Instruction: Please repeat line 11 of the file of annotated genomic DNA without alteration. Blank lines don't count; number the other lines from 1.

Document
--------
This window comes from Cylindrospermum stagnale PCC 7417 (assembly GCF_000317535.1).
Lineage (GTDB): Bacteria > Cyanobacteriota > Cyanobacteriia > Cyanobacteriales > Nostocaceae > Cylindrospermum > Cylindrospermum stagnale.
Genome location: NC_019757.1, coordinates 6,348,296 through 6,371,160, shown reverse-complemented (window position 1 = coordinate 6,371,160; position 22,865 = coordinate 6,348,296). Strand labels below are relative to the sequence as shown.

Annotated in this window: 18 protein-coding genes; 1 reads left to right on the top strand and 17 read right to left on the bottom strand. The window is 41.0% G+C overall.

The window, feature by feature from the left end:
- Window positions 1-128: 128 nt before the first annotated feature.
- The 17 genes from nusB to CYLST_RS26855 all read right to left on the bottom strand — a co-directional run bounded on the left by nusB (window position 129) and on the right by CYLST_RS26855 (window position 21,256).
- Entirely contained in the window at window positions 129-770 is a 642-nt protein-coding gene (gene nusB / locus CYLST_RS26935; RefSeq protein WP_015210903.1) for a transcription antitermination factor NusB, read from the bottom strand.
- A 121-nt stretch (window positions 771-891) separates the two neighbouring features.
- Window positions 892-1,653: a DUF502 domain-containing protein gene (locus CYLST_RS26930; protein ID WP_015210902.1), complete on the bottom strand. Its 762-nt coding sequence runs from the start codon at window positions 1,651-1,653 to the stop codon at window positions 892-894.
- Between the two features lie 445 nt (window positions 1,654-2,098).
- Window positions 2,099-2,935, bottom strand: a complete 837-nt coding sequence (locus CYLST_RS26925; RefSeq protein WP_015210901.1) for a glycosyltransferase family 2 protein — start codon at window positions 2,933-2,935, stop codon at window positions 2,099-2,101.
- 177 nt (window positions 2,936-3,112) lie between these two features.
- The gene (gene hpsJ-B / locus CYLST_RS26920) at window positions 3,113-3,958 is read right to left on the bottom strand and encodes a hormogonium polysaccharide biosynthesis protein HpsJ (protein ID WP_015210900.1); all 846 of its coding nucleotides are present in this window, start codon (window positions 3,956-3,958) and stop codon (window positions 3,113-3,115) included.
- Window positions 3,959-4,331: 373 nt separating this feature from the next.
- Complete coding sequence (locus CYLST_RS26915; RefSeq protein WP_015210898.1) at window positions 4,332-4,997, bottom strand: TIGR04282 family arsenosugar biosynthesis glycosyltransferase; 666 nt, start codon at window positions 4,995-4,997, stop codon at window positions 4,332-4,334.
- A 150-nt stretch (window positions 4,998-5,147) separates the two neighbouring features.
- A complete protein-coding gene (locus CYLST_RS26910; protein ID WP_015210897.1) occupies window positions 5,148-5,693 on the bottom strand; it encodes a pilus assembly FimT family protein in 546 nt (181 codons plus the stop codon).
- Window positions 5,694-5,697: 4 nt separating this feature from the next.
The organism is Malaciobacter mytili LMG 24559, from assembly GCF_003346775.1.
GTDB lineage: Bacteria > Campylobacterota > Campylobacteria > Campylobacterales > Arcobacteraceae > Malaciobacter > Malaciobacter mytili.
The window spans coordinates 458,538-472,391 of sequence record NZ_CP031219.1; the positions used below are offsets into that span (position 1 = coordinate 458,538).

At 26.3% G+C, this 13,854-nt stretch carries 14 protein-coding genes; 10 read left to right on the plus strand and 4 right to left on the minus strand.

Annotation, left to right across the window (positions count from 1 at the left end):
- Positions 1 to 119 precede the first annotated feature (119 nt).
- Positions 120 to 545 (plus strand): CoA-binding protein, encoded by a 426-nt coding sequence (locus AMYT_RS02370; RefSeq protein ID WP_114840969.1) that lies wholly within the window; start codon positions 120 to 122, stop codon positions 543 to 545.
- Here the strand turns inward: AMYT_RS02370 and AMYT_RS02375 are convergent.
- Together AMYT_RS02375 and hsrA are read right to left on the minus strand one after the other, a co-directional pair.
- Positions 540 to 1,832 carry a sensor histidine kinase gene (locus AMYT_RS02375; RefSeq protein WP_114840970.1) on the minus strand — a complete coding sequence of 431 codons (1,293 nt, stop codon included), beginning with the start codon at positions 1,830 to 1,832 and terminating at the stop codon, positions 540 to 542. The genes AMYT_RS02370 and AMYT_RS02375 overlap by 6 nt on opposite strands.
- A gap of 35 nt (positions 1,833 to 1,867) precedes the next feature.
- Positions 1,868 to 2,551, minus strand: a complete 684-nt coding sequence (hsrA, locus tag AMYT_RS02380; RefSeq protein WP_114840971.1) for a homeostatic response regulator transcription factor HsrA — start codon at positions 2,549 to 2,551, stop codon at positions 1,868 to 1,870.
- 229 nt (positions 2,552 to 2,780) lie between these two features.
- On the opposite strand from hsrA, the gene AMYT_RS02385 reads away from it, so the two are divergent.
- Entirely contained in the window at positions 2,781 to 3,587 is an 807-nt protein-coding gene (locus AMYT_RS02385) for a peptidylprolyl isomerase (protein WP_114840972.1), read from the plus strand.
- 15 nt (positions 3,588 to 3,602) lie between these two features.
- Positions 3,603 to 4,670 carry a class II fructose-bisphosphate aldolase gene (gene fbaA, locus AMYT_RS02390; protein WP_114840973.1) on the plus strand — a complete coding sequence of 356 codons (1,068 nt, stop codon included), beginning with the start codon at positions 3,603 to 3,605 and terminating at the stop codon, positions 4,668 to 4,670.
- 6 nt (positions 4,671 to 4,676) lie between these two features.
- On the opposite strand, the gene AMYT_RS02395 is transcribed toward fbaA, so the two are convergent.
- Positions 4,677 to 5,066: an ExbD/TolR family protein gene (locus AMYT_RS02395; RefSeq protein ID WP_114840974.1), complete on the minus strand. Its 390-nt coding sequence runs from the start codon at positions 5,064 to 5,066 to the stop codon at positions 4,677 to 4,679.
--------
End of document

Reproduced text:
- Between the two features lie 445 nt (window positions 1,654-2,098).